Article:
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EMC CEO Joe Tucci today admitted aspects of the planned $67 billion Dell purchase of EMC cause him "angst." Still, he expects it to go through under the original terms and time frame disclosed last October.
Tucci said he is fully confident despite speculation that the Dell-EMC acquistion could be in trouble because of financial issues.
"This is a really big deal. And there is a lot of noise in the system," Tucci said during EMC's quarterly earnings call. "And there are a lot of people with lot of opinions. And a lot of them are not based on a lot of facts. As we are doing this, there's tremendously increased market volatility, and I think it's really fair to say that this environment has not been kind to any security. What gives us strength is that we have a binding solid merger agreement in place. We are highly confident in that we will meet the contractual terms in place. There are significant penalties in place both ways if this doesn't happen. The banks are fully committed. They have told us they can raise the money.
"So we're confident. We know what we're doing."
Main barriers to the Dell-EMC deal
There are roadblocks to the deal as you would expect with a $67 billion acquisition. The share prices for EMC and EMC-owned VMware have dropped since the merger was announced last October. Along with rising interest rates, the decline in share prices has raised speculation that Michael Dell and his partner Silver Lake Partners will not be able to raise the $40 billion to $50 billion required to finance the deal. That speculation grew this month when Symantec reduced the sales price of Veritas to the Carlyle Group from $8 billion to $7 billion after banks failed to raise the required debt.
EMC's stock is hovering around the $24.05 share price that Dell is expected to pay for the company, indicating shareholders lack confidence that the deal will go through. VMware has lost much of its value, with its shares falling from $82.05 a week before the deal was announced to $46.16 at today's opening.
Layoffs at EMC and VMware to help control costs ahead of the deal are taking its toll on morale. There is also an expectation that customers might be reluctant to buy EMC storage products because of the uncertainty created by the deal. EMC today reported storage product revenue of $4.65 billion for last quarter, down 4% from last year.
Disappointing storage sales was one of the main reasons for EMC's less-than-expected $7 billion in total revenue, which was flat from a year ago. For the full year, EMC storage revenue of $16.3 billion was down from $16.5 billion in 2014.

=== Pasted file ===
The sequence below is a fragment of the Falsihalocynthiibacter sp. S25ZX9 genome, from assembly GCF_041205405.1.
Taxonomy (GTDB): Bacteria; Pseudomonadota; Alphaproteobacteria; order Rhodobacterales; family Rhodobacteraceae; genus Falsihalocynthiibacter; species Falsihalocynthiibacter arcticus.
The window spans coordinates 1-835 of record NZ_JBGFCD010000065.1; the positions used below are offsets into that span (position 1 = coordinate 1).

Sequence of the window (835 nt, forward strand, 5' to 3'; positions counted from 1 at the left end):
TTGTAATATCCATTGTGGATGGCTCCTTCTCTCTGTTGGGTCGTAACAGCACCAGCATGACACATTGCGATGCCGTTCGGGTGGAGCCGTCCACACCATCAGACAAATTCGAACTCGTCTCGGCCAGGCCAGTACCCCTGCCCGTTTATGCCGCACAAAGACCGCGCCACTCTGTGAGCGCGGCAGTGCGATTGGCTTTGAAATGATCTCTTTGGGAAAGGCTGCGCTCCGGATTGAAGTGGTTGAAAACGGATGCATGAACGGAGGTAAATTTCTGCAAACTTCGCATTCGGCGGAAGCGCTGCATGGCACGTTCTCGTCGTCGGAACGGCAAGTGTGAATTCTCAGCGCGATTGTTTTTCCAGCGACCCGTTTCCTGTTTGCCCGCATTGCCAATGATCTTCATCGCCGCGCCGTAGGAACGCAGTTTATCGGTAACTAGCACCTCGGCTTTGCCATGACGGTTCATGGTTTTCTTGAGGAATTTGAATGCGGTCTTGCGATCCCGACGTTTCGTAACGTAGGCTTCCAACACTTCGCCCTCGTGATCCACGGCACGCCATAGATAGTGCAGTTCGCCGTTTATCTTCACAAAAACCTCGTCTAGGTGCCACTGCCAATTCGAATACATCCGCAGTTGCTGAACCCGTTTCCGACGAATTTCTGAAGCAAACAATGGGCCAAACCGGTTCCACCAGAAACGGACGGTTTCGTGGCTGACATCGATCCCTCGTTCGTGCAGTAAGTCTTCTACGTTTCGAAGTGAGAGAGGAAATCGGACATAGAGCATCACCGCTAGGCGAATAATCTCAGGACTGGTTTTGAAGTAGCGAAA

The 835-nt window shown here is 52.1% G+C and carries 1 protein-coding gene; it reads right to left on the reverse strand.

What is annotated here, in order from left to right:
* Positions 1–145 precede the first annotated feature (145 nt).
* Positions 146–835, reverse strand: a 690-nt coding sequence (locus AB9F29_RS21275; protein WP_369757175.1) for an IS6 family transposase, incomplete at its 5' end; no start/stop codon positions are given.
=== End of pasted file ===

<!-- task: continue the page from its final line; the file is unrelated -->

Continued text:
"Personally, I can tell you, a deal at this size causes angst," Tucci said. "You have to take an extra lap around the track to explain. Customers and your people are the important audiences, and once you get them to understand what we can create here, you get a positive effect. We think this merger's in the best interests for all parties. As we get into it more and more, it's becoming better understood."
The deal still needs approval from shareholders and U.S. and foreign regulatory bodies. But Tucci proclaimed it will go through "under the original terms and the original timeline," between May and October of this year.
Tucci, who will step down after the Dell-EMC acquisition closes, said he is confident that Michael Dell will have a positive impact on VMware as its largest shareholder.
EMC executives said they are on track to meet their goal of $850 million in cost reductions and hit their target of $50 million reductions in the fourth quarter of 2015.
CFO Zane Rowe said most of the $50 million came from "non-headcount" reductions. Still, EMC will cut thousands of jobs and VMware Tuesday confirmed plans to lay off 900 employees, or 5% of its workforce.
Tucci tried to play up positives of the deal, which he said will result in an IT behemoth with $80 billion in annual revenue. He said that is the type of company needed to succeed in today's IT world, and a vendor that only sells storage will struggle.
"I believe as you get to a certain size, playing in storage alone one is not a good strategy for the future," he said.
Joe TucciEMC CEO
Still, EMC Information Infrastructure (the company's storage group) CEO David Goulden said the vendor will be busy with storage rollouts over the next few months, mainly dealing with flash. Goulden said EMC will unveil new re-architected all-flash versions of its VMAX enterprise and VNX midrange arrays and launch its DSSD flash shared storage product.
"We believe all-flash should be the standard for primary storage systems in 2016," Goulden said.
Goulden said EMC's all-flash XtremIO has been a bright spot in storage sales, generating $1 billion in revenue in 2015. He said XtremIO revenue for the fourth quarter alone was more than any of EMC's competitors' all-flash platforms over the past year combined.
Goulden said part of the reason for worse-than-expected storage sales was customers are waiting for the platform refreshes EMC is promising. But he said there is "not a lot of overlap" between EMC and Dell storage products and "where there is overlap, we will make sure customers are looked after and we'll have a roadmap for all of those products."
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